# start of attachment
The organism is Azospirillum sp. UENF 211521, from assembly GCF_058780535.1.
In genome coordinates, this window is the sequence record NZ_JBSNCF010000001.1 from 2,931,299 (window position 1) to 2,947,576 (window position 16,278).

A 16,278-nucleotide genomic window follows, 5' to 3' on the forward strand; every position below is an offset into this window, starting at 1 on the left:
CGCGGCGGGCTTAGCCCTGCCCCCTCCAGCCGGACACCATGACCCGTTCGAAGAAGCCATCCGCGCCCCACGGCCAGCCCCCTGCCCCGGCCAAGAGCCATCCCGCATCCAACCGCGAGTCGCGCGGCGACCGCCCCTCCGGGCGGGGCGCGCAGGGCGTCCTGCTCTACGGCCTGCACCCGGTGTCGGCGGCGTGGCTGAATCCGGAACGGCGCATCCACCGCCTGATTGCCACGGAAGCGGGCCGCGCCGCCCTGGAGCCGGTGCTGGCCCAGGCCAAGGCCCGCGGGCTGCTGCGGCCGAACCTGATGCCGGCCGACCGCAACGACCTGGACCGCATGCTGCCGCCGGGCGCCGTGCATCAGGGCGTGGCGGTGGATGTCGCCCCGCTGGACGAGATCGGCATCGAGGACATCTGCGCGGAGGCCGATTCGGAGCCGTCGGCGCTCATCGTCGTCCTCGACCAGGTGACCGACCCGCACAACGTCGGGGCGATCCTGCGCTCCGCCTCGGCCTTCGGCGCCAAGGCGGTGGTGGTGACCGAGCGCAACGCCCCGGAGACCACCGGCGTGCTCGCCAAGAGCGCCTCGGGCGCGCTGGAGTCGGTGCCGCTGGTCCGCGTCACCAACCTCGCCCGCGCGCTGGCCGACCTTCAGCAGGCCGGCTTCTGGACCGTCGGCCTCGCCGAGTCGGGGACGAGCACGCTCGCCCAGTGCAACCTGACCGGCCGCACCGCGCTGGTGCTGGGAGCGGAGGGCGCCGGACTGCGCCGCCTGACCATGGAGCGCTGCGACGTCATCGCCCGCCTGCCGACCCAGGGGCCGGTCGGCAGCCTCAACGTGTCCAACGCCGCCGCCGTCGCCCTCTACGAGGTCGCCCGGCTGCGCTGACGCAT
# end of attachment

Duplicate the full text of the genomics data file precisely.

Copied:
The organism is Azospirillum sp. UENF 211521, from assembly GCF_058780535.1.
In genome coordinates, this window is the sequence record NZ_JBSNCF010000001.1 from 2,931,299 (window position 1) to 2,947,576 (window position 16,278).

A 16,278-nucleotide genomic window follows, 5' to 3' on the forward strand; every position below is an offset into this window, starting at 1 on the left:
CGCGGCGGGCTTAGCCCTGCCCCCTCCAGCCGGACACCATGACCCGTTCGAAGAAGCCATCCGCGCCCCACGGCCAGCCCCCTGCCCCGGCCAAGAGCCATCCCGCATCCAACCGCGAGTCGCGCGGCGACCGCCCCTCCGGGCGGGGCGCGCAGGGCGTCCTGCTCTACGGCCTGCACCCGGTGTCGGCGGCGTGGCTGAATCCGGAACGGCGCATCCACCGCCTGATTGCCACGGAAGCGGGCCGCGCCGCCCTGGAGCCGGTGCTGGCCCAGGCCAAGGCCCGCGGGCTGCTGCGGCCGAACCTGATGCCGGCCGACCGCAACGACCTGGACCGCATGCTGCCGCCGGGCGCCGTGCATCAGGGCGTGGCGGTGGATGTCGCCCCGCTGGACGAGATCGGCATCGAGGACATCTGCGCGGAGGCCGATTCGGAGCCGTCGGCGCTCATCGTCGTCCTCGACCAGGTGACCGACCCGCACAACGTCGGGGCGATCCTGCGCTCCGCCTCGGCCTTCGGCGCCAAGGCGGTGGTGGTGACCGAGCGCAACGCCCCGGAGACCACCGGCGTGCTCGCCAAGAGCGCCTCGGGCGCGCTGGAGTCGGTGCCGCTGGTCCGCGTCACCAACCTCGCCCGCGCGCTGGCCGACCTTCAGCAGGCCGGCTTCTGGACCGTCGGCCTCGCCGAGTCGGGGACGAGCACGCTCGCCCAGTGCAACCTGACCGGCCGCACCGCGCTGGTGCTGGGAGCGGAGGGCGCCGGACTGCGCCGCCTGACCATGGAGCGCTGCGACGTCATCGCCCGCCTGCCGACCCAGGGGCCGGTCGGCAGCCTCAACGTGTCCAACGCCGCCGCCGTCGCCCTCTACGAGGTCGCCCGGCTGCGCTGACGCAT